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Bal Mukundeshwar Temple

Dr Savita Kumari

Bal Mukundeshwar temple is one of the most graceful temples of the Kashi Vishwanath Temple Corridor and is remarkable for its surface decoration. It was constructed towards the end of the eighteenth century by the ancestors of Shri Hari Narayana Seth who named the shrine as Bal Mukundeshwar in the mid-nineteenth century. The temple faces east. On the plan, it consists of a garbhagriha and mandapa and stands on a low plinth comprising of several moldings.

The garbhagriha is sarvatobhadra i.e. open on all four sides. On elevation, the wall of the garbhagriha consists of vedibandh, jangha and varandika above which is the eave that separates the temple wall from its superstructure (shikhara). The mouldings of vedibandh and varandika continue in the mandapa also.

Bal Mukundeshwara Temple, Varanasi

Bal Mukundeshwar Temple, Varanasi

Each of the three sides of the garbhagriha wall consists of five offsets. The broad central offset (bhadra) projects three steps from the wall and has a door set in it. It comprises of engaging pilasters supporting an ornate entablature in the form of a torana. The torana is decorated with lotus buds pointing upwards and downwards. The central lotus bud is flanked by parrots. The spandrels of the torana are decorated with floral medallions. The intermediary and corner offsets project two and one-steps respectively, though their thickness is the same. These are divided into three panels separated by horizontal bands and are inspired by wood carving traditions. Each panel has a central plain section framed by diamond motifs and dentils. The upper part of the wall i.e. varandika has mouldings with floral and geometrical decorations. The wall is separated from the superstructure by elegant eaves decorated with two rows of motifs resembling the clay cups (kulhar). From the eaves, hangs iron rings for the awning.

Front Elevation, Bal Mukundeshwar Temple

Entrance to the garbhagriha

The four storeyed shikhara is shekhari in style with the numbers of spires decreasing from seven to one in each row while moving upwards. Bodies of these spires are decorated with floral, diamond and dentil motifs and they are crowned by finials comprising of amlaka, lotus, kalasha and coconut, latter missing at few places. The middle urushringa on all four sides has at its base a well-designed empty niche in the form of a miniature shrine. Originally, they might have contained sculptures. The well proportionate and balanced shikhara adds charm to the overall form of the temple.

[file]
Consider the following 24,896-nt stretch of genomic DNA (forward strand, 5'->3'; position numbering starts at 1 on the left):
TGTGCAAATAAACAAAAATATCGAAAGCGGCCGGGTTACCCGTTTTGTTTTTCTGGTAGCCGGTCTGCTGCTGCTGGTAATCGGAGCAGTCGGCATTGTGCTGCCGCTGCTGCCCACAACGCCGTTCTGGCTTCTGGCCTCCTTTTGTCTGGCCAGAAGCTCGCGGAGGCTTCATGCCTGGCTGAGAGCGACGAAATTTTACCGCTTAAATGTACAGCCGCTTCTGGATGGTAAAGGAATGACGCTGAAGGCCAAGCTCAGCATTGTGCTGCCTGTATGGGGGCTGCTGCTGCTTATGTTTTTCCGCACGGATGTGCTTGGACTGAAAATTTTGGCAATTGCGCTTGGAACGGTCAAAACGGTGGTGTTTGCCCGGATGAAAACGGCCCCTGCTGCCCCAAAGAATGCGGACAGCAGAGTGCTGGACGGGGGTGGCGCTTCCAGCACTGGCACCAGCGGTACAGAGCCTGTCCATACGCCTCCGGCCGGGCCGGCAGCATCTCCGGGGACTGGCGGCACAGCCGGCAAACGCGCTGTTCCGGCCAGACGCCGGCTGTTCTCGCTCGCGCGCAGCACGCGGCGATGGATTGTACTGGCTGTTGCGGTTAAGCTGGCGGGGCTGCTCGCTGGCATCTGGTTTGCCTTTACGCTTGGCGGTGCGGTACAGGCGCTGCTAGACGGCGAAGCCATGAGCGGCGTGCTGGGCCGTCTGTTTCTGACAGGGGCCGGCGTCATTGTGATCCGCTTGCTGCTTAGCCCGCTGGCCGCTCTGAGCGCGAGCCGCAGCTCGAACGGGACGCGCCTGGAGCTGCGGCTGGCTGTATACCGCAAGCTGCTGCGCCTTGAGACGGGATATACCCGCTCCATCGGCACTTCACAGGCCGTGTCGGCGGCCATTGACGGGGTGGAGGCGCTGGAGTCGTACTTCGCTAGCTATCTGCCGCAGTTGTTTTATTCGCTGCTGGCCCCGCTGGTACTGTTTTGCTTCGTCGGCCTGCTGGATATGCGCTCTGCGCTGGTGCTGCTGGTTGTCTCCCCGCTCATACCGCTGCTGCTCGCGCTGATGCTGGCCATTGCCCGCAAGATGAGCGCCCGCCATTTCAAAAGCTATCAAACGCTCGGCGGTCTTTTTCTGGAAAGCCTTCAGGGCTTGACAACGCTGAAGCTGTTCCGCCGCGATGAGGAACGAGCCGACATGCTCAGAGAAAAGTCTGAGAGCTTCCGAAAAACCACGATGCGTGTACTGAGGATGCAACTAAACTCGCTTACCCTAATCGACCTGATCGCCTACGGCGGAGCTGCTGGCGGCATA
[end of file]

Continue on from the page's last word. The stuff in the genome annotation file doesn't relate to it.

Shikhara, Bal Mukundeshwar Temple

The garbhagriha is preceded by the mandapa approached through a single step. It has two pillars in front and two pilasters at the rear. All of them rest on square pedestal tapering upwards. They have the ornate base and capital with decorations of acanthus leaf, torus moldings, and pot. The shafts are fluted. The capitals support the entablature with several horizontal bands. The lowest band is plain. Other bands are a continuation of the varandika of the garbhagriha. Below the entablature are bracket figures in the form of putlis (winged celestial beings) in typical Banarasi style. They are bejeweled, holding musical instruments or dancing and wearing skirts with a slit in the middle. The front pillars have two putlis each playing musical instruments. The rear pillars have single putils in dancing posture. The inner side of the entablature is divided into square sections, containing four-petalled flowers. The flat-roofed ceiling is plain.

Mandapa, Bal Mukundeshwar Temple

The garbhagriha is slightly higher than the mandapa and is approached by two marble steps. The floor of the mandapa is also faced with marble and appears to be a later addition. The entrance of the garbhargriha projects three steps from the wall. It is framed by engaged pilasters supporting torana. The flanking walls are divided into three sections. The lowest sections have empty niches whereas middle and topmost sections are carved in the form of jal pattern seen in textiles. The northern entrance of the garbhagriha has a peacock motif at the lalatbimba.

Facing the garbhagriha, in the center of the mandapa is the sculpture of reclining Nandi. The body of the double-humped Shiva’s mount is elaborately decorated. The pedestal, over which Nandi sits, itself has a decoration of a row of bulls sans ornament. The terrace of the mandapa is secured by a balustrade with elegant lattice design.

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